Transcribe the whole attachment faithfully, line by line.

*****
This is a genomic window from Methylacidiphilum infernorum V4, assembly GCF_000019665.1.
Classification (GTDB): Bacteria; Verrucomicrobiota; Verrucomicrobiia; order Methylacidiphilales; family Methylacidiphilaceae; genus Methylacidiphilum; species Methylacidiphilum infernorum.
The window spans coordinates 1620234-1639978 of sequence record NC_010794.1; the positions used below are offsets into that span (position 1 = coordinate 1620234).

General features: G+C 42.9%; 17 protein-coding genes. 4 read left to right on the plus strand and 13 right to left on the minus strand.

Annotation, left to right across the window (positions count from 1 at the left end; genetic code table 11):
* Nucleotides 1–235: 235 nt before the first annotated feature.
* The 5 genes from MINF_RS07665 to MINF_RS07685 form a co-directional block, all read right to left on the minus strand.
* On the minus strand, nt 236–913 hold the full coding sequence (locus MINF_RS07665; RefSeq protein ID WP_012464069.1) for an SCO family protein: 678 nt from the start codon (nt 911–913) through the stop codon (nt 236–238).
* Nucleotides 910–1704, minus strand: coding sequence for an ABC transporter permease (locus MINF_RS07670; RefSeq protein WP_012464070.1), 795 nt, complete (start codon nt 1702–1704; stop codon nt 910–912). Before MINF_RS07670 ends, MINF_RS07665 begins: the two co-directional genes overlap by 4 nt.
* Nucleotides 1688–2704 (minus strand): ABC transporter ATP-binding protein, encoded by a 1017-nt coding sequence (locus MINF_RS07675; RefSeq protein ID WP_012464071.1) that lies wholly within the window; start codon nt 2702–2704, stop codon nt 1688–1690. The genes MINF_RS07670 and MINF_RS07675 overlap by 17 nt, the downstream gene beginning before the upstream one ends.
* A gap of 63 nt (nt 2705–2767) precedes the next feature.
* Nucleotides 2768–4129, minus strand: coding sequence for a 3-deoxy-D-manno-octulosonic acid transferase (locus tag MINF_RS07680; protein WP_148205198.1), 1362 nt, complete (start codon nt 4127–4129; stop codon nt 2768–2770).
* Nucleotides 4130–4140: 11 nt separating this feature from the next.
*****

This is a genomic window from Methylacidiphilum infernorum V4, assembly GCF_000019665.1.
Classification (GTDB): Bacteria; Verrucomicrobiota; Verrucomicrobiia; order Methylacidiphilales; family Methylacidiphilaceae; genus Methylacidiphilum; species Methylacidiphilum infernorum.
The window spans coordinates 1620234-1639978 of sequence record NC_010794.1; the positions used below are offsets into that span (position 1 = coordinate 1620234).

General features: G+C 42.9%; 17 protein-coding genes. 4 read left to right on the plus strand and 13 right to left on the minus strand.

Annotation, left to right across the window (positions count from 1 at the left end; genetic code table 11):
* Nucleotides 1–235: 235 nt before the first annotated feature.
* The 5 genes from MINF_RS07665 to MINF_RS07685 form a co-directional block, all read right to left on the minus strand.
* On the minus strand, nt 236–913 hold the full coding sequence (locus MINF_RS07665; RefSeq protein ID WP_012464069.1) for an SCO family protein: 678 nt from the start codon (nt 911–913) through the stop codon (nt 236–238).
* Nucleotides 910–1704, minus strand: coding sequence for an ABC transporter permease (locus MINF_RS07670; RefSeq protein WP_012464070.1), 795 nt, complete (start codon nt 1702–1704; stop codon nt 910–912). Before MINF_RS07670 ends, MINF_RS07665 begins: the two co-directional genes overlap by 4 nt.
* Nucleotides 1688–2704 (minus strand): ABC transporter ATP-binding protein, encoded by a 1017-nt coding sequence (locus MINF_RS07675; RefSeq protein ID WP_012464071.1) that lies wholly within the window; start codon nt 2702–2704, stop codon nt 1688–1690. The genes MINF_RS07670 and MINF_RS07675 overlap by 17 nt, the downstream gene beginning before the upstream one ends.
* A gap of 63 nt (nt 2705–2767) precedes the next feature.
* Nucleotides 2768–4129, minus strand: coding sequence for a 3-deoxy-D-manno-octulosonic acid transferase (locus tag MINF_RS07680; protein WP_148205198.1), 1362 nt, complete (start codon nt 4127–4129; stop codon nt 2768–2770).
* Nucleotides 4130–4140: 11 nt separating this feature from the next.